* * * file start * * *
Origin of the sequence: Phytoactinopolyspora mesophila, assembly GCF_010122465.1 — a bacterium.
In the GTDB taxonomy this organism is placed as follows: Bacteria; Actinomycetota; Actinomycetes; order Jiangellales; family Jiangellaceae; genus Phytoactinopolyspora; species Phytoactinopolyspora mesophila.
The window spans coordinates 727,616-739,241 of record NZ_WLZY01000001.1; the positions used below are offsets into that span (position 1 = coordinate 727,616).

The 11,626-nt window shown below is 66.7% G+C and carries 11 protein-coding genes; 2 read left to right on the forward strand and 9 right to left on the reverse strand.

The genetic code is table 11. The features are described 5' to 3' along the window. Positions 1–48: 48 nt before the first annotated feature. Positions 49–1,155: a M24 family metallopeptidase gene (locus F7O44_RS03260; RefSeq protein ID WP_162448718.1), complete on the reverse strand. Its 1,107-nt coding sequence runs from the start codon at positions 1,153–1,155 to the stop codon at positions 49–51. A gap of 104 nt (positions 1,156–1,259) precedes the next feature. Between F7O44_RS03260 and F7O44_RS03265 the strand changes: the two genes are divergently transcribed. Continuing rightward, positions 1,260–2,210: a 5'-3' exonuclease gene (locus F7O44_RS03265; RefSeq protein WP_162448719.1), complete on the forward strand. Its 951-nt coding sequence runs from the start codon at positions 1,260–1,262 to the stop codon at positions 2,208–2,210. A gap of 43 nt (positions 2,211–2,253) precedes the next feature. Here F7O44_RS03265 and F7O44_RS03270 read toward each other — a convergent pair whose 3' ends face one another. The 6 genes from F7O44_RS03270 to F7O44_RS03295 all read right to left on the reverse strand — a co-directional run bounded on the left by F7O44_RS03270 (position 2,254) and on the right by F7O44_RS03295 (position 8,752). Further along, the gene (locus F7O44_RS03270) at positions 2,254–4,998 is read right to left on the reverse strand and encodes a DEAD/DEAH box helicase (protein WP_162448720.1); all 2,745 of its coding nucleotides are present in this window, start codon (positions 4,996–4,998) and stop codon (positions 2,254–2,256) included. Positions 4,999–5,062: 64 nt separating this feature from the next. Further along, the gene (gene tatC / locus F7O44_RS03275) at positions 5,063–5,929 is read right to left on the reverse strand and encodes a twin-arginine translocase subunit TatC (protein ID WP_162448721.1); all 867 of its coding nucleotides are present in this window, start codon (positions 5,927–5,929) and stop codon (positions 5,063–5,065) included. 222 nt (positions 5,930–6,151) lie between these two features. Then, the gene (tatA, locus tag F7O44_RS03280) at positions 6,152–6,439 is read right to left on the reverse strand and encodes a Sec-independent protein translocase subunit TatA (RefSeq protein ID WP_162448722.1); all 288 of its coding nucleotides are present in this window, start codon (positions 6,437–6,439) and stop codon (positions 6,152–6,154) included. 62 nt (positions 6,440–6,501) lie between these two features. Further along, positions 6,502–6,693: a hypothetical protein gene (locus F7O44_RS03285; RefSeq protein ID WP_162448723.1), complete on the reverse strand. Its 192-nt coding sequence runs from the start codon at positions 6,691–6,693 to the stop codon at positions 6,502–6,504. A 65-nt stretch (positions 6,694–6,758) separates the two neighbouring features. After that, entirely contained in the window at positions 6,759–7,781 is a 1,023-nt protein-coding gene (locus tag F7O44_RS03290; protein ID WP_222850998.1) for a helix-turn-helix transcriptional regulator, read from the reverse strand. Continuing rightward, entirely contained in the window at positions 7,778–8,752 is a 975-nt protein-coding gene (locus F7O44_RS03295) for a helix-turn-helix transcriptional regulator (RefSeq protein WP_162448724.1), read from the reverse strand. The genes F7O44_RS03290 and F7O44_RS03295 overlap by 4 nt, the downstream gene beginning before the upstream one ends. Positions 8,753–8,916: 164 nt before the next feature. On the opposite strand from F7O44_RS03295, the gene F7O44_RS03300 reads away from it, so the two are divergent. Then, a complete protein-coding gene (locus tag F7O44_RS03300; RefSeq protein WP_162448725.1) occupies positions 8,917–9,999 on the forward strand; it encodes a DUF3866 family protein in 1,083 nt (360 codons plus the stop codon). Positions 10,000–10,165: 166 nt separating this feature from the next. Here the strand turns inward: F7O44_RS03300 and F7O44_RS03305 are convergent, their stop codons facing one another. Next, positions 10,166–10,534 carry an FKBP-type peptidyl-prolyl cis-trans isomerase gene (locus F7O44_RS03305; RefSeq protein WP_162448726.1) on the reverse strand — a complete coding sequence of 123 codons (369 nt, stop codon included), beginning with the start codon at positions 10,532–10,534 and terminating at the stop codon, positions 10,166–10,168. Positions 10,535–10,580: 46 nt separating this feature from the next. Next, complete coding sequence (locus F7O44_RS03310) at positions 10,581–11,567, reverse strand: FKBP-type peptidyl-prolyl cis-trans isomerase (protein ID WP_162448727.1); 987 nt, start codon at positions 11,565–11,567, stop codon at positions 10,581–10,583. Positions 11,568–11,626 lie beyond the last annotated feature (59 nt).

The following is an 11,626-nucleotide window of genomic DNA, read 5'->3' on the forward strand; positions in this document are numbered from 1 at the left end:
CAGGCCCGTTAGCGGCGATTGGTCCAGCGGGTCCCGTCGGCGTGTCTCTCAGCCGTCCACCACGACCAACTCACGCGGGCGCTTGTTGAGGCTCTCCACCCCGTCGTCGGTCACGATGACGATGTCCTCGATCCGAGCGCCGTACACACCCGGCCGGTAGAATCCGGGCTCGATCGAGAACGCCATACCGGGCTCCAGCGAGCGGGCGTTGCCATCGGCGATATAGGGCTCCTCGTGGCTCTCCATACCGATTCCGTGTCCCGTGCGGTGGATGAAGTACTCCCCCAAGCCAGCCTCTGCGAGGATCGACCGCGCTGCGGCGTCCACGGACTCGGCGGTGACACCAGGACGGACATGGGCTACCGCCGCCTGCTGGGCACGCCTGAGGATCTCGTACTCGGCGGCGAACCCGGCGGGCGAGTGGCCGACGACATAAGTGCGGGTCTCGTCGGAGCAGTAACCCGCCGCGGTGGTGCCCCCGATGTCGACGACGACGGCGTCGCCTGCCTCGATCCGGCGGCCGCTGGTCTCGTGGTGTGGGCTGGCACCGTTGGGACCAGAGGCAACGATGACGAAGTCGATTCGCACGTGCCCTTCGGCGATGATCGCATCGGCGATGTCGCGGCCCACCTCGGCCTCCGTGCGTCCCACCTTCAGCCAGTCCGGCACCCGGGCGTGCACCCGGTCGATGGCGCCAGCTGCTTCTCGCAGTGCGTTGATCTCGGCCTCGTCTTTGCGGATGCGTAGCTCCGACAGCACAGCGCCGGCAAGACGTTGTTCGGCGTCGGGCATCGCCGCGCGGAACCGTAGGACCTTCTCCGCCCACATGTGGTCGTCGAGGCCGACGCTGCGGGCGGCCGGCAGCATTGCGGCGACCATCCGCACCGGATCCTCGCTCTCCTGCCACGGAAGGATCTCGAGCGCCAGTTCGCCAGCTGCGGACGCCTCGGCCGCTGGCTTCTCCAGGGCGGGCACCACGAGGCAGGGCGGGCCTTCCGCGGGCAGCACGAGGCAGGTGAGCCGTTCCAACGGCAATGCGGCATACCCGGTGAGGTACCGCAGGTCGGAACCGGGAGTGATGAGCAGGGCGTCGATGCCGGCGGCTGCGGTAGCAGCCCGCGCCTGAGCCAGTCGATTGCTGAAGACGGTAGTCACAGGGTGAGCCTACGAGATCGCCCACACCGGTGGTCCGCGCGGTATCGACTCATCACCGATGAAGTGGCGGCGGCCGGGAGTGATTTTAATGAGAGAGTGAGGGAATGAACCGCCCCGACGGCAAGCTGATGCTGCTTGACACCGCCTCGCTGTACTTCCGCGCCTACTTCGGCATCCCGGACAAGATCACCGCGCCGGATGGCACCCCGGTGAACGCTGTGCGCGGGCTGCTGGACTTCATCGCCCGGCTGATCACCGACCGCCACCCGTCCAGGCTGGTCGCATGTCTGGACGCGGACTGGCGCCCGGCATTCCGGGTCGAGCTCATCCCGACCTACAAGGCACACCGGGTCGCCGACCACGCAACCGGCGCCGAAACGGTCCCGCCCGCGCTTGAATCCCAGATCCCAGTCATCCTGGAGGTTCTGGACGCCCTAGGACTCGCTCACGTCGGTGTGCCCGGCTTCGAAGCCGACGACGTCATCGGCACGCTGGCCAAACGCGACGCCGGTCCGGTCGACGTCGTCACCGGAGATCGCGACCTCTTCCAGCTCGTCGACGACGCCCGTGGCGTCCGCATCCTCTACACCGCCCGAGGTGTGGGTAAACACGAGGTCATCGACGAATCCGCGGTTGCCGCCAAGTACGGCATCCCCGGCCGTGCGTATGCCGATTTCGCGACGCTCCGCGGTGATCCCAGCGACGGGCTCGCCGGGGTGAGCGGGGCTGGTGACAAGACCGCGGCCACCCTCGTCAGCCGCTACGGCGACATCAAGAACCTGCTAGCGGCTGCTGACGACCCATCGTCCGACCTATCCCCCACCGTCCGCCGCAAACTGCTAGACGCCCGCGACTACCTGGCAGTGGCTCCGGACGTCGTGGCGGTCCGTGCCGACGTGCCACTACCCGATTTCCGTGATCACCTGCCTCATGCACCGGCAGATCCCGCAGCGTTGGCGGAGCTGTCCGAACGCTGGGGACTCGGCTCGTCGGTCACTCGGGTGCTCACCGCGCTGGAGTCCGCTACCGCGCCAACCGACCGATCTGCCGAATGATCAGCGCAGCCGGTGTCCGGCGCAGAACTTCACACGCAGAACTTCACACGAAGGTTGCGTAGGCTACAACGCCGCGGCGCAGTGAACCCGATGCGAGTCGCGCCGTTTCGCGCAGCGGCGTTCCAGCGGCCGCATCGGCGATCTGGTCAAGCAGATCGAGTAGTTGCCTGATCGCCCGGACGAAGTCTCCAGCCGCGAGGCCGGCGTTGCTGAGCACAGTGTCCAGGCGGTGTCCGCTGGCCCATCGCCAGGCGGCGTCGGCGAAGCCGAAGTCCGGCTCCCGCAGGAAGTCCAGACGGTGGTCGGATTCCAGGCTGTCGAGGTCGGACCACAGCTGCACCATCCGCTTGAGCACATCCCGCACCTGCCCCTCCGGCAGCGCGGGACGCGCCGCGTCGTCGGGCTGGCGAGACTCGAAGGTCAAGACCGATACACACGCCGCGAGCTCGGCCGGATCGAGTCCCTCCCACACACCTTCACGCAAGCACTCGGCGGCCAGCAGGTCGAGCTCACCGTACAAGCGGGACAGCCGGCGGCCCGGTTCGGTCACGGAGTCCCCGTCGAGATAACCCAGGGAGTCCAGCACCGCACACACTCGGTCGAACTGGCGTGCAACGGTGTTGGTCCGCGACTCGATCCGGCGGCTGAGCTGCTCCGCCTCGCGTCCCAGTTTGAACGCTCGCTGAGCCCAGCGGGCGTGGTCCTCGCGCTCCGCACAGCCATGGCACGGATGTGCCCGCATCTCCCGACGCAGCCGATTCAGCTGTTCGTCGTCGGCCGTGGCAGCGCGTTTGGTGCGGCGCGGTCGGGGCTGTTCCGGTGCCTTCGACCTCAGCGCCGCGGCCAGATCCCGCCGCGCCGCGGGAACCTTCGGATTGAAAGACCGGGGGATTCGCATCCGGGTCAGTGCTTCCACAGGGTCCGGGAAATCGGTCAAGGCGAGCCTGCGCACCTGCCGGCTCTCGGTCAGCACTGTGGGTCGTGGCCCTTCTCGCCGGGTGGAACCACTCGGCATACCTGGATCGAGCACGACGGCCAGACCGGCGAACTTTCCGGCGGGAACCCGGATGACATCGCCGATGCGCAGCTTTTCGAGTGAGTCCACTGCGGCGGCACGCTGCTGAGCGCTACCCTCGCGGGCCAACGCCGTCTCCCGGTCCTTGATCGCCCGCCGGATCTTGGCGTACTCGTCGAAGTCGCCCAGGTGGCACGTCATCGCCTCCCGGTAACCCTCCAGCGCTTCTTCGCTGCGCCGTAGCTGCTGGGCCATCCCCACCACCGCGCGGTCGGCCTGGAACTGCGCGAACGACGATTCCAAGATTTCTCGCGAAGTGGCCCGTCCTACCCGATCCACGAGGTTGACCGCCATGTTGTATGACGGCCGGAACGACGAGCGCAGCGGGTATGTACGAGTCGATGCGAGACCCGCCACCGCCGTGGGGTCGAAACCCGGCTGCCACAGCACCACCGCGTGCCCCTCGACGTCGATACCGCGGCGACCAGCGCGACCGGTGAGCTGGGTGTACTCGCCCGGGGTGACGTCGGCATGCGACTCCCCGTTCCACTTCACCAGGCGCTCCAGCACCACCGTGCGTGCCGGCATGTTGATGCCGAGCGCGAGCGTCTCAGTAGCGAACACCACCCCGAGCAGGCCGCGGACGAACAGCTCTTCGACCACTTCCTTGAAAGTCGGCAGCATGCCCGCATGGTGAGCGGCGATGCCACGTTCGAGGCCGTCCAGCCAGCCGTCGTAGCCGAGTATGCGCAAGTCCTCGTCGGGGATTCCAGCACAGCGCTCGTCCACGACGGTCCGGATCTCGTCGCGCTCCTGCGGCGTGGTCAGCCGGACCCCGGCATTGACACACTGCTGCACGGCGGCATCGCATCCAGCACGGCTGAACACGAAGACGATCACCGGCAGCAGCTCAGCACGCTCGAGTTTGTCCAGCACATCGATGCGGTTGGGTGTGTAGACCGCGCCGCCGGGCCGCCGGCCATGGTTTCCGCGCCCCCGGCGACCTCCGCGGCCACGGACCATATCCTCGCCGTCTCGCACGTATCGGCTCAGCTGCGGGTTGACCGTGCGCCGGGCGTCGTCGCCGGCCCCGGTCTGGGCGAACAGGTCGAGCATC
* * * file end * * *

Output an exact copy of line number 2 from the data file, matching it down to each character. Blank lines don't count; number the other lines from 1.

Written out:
In the GTDB taxonomy this organism is placed as follows: Bacteria; Actinomycetota; Actinomycetes; order Jiangellales; family Jiangellaceae; genus Phytoactinopolyspora; species Phytoactinopolyspora mesophila.